But I was safe.  For the first few weeks, when my illness was at its worst, I was under one-to-one care.  That meant I had a member of staff with me at all times, 24 hours a day.  The Boy was, at this point, primarily cared for in the nursery.  But I was always encouraged to spend time with him and to do as much of the practical care as possible.  I was so unsure of myself, I assumed everyone there could look after him much better than I could.  It was a sign of my recovery when I started to prefer doing everything myself and taking proper charge of him.

Soon enough, the time came for our gradual discharge.  What started as a precious few hours home leave on Christmas Day turned into days and weeks of leave until I was happily discharged into the care of my GP and a perinatal Community Psychiatric Nurse.  We also had fantastic follow-up care from a specialist Health Visitor, who made a lot of time for us and made sure my anxieties were allayed. 

 

I look back on our MBU time with a mixture of emotions.  Certainly some of the most horrific, frightening, catastrophic memories were from that place.  But it also gave me the strength to heal and allow me to become the mum I am now.  I am truly grateful to every single member of staff there (and all the fellow patients) who helped me and my son on our way.  I campaign now for more access to MBUs.  I am also a patient representative for the Royal College of Psychiatrists' inspection and accreditation programme

Monday, 11 May 2015

Life as an "expat"

For the last five months my family and I have been living abroad.  As we are middle class white folk we get to call ourselves "expats" (see this fantastic Guardian comment piece: http://www.theguardian.com/global-development-professionals-network/2015/mar/13/white-people-expats-immigrants-migration ) but really we washed up in the Caribbean as immigrants, just like many millions of people around the world.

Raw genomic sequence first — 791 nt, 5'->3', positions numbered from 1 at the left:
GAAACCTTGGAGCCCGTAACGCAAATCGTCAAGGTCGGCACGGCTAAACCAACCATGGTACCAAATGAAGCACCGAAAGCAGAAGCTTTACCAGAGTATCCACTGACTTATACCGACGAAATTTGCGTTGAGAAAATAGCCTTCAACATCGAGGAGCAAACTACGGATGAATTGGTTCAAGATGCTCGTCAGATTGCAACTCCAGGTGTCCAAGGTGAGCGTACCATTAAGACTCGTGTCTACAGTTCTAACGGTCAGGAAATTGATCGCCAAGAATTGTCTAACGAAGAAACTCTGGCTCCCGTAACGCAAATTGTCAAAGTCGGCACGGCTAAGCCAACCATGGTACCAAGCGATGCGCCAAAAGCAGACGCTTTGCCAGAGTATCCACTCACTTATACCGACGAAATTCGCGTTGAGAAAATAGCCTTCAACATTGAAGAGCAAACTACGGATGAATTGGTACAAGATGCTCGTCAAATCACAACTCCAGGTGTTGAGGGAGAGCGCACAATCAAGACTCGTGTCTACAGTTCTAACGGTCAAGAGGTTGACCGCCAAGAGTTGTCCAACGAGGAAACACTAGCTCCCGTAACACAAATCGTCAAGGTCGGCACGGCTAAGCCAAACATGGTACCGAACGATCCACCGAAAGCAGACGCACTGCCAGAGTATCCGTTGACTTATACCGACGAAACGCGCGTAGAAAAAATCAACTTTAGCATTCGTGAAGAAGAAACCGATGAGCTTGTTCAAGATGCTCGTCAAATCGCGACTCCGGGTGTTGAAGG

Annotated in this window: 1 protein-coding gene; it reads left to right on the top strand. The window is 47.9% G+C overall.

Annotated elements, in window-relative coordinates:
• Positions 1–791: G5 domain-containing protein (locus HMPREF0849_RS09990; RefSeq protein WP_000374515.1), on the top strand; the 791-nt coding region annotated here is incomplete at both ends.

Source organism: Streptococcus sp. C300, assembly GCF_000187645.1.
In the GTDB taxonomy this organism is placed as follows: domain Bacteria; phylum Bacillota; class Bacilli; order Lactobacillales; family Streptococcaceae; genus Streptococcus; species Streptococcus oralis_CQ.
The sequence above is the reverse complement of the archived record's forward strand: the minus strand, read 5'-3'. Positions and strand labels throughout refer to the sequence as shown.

We travelled with just three suitcases.  The Husband's work secondment had arranged accommodation and a car - what more did we need?

The last few months have taught me that, really, we need very little.  All the paraphernalia (detritus?) of life in London - for the most part, completely unnecessary.  All we really need, it seems, is a week's worth of clothes and a washing machine.  A couple of picture books and a few favoured toys.  A small amount of toiletries and plenty of sea water, sand scrubs and fresh Caribbean air.

We've missed our treasured friends and beloved family back home, but we've found it easy to keep up on Skype.  And to make new friends - on a tropical island there is no room for stuffiness, just a lot of open arms and willingness to adopt a new family into island life.

We've missed, it's true, the hustle and bustle of central London - the night life, the culture, the endless events and activities.  But the slower pace of life has left us with plenty of time to enjoy quality time together.  Walks along deserted beaches have replaced dodging the crowds on the South Bank.  And we enjoy what events do happen here all the more for it.  Instead of queuing for the latest trendy London restaurant, we can pop into any number of local places here and tuck into the same always-delicious fish tacos and conch fritters.

I've learned that, contrary to my first fears, I'm actually pretty self-reliant.  I've cared for The Boy singlehandedly for five months, including a week where I was flat out with 'flu and several days when he turned into a terrible toddler tyrant from the seventh circle of Hell.  I've managed my own mental health fairly well too, which is a relief as mental healthcare out here in the Caribbean is fairly minimal.

But I'm looking forward to getting back to our local community in London, where help is never far away and where Grandparents, albeit not on the doorstep, can at least visit without having to book transatlantic flights.

I think we will come home with a much greater appreciation for our home, and friends, and general way of life.  I hope we can bring home some new Caribbean habits - the "what does it matter?" mindset and a disregard for both materialism and consumerism.  

Plus lots and lots of rum cocktails, of course. 




Wednesday, 29 April 2015

Career advice-to-self

I recently read this short article - https://www.linkedin.com/pulse/career-advice-i-wish-had-25-shane-rodgers - with great interest.

As someone who stumbled from job to job during my twenties I wish my 50 year old self had stepped back in time and given me some much-needed guidance, like the tips in the article.  But then we live and learn from our mistakes.  And I'm lucky that after a few years off work, first to work on my mental health and then to have a child, I now have a genuine "do-over" opportunity.